We’ve noted before that seeing two or three supposedly rare events in quick succession doesn’t always mean they’ve suddenly become more frequent. If the intervals between those events are truly random, some will be longer than others. By chance, a couple of unusually short intervals could occur back to back. But while a sudden flurry isn’t necessarily a cluster, it does attract attention. If the result is hysteria, that’s unfortunate—but if it prompts a closer look at whether something really has changed, and whether existing precautions do everything within reason to minimize risk, that’s not a bad thing at all.
On May 18, 2015, the NTSB released its factual report on the April 17, 2015, forced landing of a Cessna 421B near Diboll, Texas. The one-month turnaround was unusually quick, but that came as no surprise to those who had read the preliminary report. Both engines lost power shortly after takeoff because the turbocharged piston airplane had been refueled with 53 gallons of Jet A.
Fortunately, everyone on board survived with injuries that weren’t life-threatening. That stands in contrast to the Feb. 22, 2015, crash of a Piper Malibu in Spokane and the Aug. 27, 2014, wreck of a Cessna 421C air ambulance near Las Cruces, New Mexico. Everyone on both those aircraft died when they lost power immediately after takeoff, and while official determinations of probable cause have yet to be issued, the NTSB’s preliminary reports make clear that both had also been misfueled.
Three accidents in nine months wouldn’t seem like a big deal—if it weren’t for the fact that it had been five years since pumping Jet A into a piston airplane last caused enough damage to warrant an NTSB report. The most recent fatal accident of this type happened in 1994.
Those facts that have already been established reveal no obvious pattern. The Texas pilot put in a fuel order and left the airport; the next day he signed a credit-card receipt detailing the sale as “Jet A.” The FBO said it hadn’t installed larger nozzles on its Jet A trucks because they service a high volume of military helicopters with turbine engines but smaller filler ports.
Whether the Malibu pilot requested line service or topped his own tanks hasn’t been reported; the self-service fuel station at Felts Field dispenses both avgas and Jet A. The preliminary report on the Las Cruces accident says that the pilot remained in the cockpit while the tanks were topped, “assisted the line service technician with replacing the fuel caps,” and went into the FBO office to sign a ticket for 40 gallons of Jet A.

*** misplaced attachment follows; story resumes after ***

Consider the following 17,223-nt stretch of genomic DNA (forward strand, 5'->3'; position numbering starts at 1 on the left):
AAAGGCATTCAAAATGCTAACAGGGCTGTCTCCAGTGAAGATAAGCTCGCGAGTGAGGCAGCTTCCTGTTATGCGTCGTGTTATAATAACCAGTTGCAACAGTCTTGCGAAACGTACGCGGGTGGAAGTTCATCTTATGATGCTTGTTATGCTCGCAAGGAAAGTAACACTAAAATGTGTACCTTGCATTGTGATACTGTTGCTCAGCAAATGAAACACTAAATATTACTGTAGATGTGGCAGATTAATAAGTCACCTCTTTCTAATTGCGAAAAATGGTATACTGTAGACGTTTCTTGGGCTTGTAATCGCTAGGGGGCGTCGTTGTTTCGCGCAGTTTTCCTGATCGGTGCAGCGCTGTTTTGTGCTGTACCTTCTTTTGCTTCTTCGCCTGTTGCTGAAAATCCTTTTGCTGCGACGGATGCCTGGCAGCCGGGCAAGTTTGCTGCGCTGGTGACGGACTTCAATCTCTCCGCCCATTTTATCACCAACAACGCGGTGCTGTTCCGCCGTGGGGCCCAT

In retrospect, the Texas pilot would seem to have made the most common mistake. He trusted someone else to fuel his airplane without his supervision. It’s easy to slip into that habit when the FBO and the linemen know your aircraft, but it doesn’t always travel well. It’s worth noting that he took fuel samples before departure and found that they “appeared blue like 100 LL aviation gasoline.” Contamination by jet fuel is hard to detect after it has had time to mix in with the remaining quantity of avgas, and harder still if the pilot has no reason to anticipate a problem. The circumstances of the Spokane accident remain obscure, but the pilot killed in New Mexico was on the scene with every opportunity to observe the proceedings. Why he failed to notice the larger truck, the smell of jet fuel, or the details of the receipt he signed remains a mystery.
What does any of this have to do with running a flight school? Potentially, a couple of things. While none of these accidents happened on instructional flights, hammering in one basic lesson during primary instruction might have helped prevented at least two out of three. Being there while the airplane is fueled is necessary but not sufficient; you also have to pay reasonably close attention to the proceedings. If the markings on the truck don’t match your request, blow the whistle until the discrepancy is resolved.
If you do your own refueling, take those extra 20 seconds to read the prompts on the self-service pump. Yes, errors can and have crept in elsewhere in the chain—inside the refinery, while loading delivery trucks or replenishing airport fuel farms, even when refilling the truck at the airport—but they’re scarce compared to those of simply sending the wrong truck or pumping from the wrong nozzle. Labelling and equipment reforms have made them rarer still. Taking personal charge of the fuel that goes into any aircraft you fly is one of the vital lessons that should be drilled home during primary instruction.
And if your flight school’s instructors benefit from the reminder, so much the better.